Perhaps I have not been clear enough. What I have been trying to say, without being too mathy, and (AHEM!) with no data, is the following:

Because the underlying assumption is that a '6' occurs with constant probability of p = 1/6, there is no reason to expect the first interval to be different from any other (i.e. the system is time invariant). Therefore the expected interval between sixes is also constant, and equal to the average interval in the limit as the frequency approaches the probability. Namely lim(N->infty)N/(pN) = 1/p = 6. I still don't see what is wrong with that interpretation.

Finally, I have never objected to Y-san's original solution (or whoever's it was). I was merely trying to show another way of getting there that seemed, to me, much more expedient. Unfortunately, it has not turned out that way . I also have no problem with anybody who chooses not to believe in the frequency theory, or who prefers a different one, but please provide justification for doing so.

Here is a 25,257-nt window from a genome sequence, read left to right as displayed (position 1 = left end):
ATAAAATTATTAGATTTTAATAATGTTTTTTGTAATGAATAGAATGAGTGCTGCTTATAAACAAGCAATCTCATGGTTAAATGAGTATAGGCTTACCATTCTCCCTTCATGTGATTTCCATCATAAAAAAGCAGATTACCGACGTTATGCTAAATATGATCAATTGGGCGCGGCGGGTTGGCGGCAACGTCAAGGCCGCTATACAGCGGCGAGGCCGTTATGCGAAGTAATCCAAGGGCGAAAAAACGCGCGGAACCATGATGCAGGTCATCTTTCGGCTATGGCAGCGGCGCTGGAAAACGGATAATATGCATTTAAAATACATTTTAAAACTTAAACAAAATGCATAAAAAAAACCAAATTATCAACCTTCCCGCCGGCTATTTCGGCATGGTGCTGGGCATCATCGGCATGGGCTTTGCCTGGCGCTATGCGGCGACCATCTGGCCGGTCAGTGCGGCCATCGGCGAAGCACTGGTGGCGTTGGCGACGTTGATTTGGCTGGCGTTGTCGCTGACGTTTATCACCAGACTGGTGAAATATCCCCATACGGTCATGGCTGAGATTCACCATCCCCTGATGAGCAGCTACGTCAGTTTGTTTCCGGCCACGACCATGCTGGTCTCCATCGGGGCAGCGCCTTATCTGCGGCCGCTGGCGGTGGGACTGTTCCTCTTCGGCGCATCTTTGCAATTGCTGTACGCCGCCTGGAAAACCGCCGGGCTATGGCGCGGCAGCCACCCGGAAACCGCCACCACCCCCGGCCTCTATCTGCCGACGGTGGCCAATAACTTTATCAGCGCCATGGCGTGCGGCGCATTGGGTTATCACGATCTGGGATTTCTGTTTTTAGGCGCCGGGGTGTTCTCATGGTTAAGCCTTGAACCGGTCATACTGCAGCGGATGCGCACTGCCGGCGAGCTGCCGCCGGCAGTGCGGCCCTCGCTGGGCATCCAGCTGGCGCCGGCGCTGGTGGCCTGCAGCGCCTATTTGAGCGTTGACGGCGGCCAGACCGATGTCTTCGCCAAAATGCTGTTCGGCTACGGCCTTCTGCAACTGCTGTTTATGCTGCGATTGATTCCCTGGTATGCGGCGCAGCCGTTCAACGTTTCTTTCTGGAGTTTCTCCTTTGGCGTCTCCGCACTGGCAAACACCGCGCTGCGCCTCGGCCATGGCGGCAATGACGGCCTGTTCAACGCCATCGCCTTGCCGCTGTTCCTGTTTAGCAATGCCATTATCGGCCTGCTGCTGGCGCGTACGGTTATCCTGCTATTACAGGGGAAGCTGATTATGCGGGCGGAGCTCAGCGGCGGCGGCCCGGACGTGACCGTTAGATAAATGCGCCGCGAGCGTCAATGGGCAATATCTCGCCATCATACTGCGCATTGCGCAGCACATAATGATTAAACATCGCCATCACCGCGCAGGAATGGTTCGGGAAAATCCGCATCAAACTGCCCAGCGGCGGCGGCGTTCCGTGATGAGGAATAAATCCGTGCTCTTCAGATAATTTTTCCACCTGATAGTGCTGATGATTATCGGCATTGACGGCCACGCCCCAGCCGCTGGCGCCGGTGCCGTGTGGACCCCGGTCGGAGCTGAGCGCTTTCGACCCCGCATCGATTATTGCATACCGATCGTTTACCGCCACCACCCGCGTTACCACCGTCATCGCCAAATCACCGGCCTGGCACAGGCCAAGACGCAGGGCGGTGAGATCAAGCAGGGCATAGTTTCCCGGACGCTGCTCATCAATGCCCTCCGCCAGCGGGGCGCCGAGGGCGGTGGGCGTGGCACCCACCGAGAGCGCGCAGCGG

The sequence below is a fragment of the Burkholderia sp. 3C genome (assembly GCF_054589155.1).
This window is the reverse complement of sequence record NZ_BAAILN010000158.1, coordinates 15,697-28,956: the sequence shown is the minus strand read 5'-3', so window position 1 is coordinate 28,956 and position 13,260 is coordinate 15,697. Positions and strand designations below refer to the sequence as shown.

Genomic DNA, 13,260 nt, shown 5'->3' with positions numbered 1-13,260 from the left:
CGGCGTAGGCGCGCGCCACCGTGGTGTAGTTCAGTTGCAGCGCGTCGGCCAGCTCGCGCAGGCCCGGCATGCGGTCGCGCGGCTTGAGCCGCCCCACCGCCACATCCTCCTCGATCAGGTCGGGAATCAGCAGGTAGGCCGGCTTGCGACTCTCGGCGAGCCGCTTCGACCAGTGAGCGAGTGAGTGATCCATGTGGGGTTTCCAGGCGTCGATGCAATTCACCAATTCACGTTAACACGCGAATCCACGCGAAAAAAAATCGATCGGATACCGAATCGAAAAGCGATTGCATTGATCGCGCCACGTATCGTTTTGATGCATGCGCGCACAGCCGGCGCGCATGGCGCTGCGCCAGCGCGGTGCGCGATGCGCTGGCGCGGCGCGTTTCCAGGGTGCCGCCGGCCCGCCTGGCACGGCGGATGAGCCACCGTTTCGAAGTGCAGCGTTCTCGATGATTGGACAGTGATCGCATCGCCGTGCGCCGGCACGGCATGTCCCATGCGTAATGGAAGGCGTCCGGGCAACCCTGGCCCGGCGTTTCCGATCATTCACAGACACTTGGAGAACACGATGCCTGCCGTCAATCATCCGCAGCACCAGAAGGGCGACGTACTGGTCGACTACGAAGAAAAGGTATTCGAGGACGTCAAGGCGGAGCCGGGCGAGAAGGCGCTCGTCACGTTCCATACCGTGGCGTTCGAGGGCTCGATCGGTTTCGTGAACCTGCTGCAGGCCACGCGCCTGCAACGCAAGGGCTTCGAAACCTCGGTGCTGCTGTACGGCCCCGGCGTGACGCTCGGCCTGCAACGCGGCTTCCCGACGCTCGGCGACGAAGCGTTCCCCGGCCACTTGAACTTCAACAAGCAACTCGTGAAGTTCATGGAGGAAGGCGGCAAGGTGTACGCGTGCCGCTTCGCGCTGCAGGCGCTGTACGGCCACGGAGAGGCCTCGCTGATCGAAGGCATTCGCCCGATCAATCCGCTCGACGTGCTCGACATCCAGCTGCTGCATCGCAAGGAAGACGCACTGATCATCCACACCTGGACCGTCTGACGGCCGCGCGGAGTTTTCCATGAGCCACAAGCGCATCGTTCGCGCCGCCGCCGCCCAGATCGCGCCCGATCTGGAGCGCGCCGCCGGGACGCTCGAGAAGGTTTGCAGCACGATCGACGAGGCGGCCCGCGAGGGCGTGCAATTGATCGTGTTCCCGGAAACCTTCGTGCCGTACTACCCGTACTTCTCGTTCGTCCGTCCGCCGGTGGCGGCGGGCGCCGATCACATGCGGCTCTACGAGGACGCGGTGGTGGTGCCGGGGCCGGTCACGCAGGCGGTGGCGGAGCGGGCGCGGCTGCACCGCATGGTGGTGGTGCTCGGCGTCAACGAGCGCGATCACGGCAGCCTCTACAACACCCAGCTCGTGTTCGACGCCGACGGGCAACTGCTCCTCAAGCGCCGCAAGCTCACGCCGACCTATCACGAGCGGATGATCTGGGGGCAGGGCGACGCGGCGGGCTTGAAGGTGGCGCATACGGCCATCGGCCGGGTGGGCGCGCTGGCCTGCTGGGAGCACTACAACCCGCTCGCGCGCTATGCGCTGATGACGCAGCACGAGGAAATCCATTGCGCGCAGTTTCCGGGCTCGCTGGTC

Thank you, I do appreciate your viewpoint, like you said, it's a very good "way of getting there" from a thinking perspective, but mathematically, it does not prove the answer. I would "give you kudos" for your answer but not your proof ;P.

And thank you for showing that quote, however from a logical perspective, I have to disagree with your interpretation:

"There are several common theories of probability. In the frequency theory of probability, the probability of an event is the limit of the frequency with which it occurs in repeated, independent trials under the same circumstances.(...) According to the subjective theory, probability is a measure of how strongly we believe an event will occur."

From a logical perspective, it says that the frequency in repeated trials will approach the probability, i.e., as I said before, that the probability is a good predictor of the frequency. But it does not say frequency of an outcome is probability. We all know that A->B does not mean B->A.

Your approach involves looking at a data set after a large number of trials, and saying that the frequency will approach 1/6, which I do not disagree with. But I disagree that this proves the probability is 1/6. This may verify your prediction that the probability is 1/6 to within a certain degree error, which brings me to my second point, your other quote: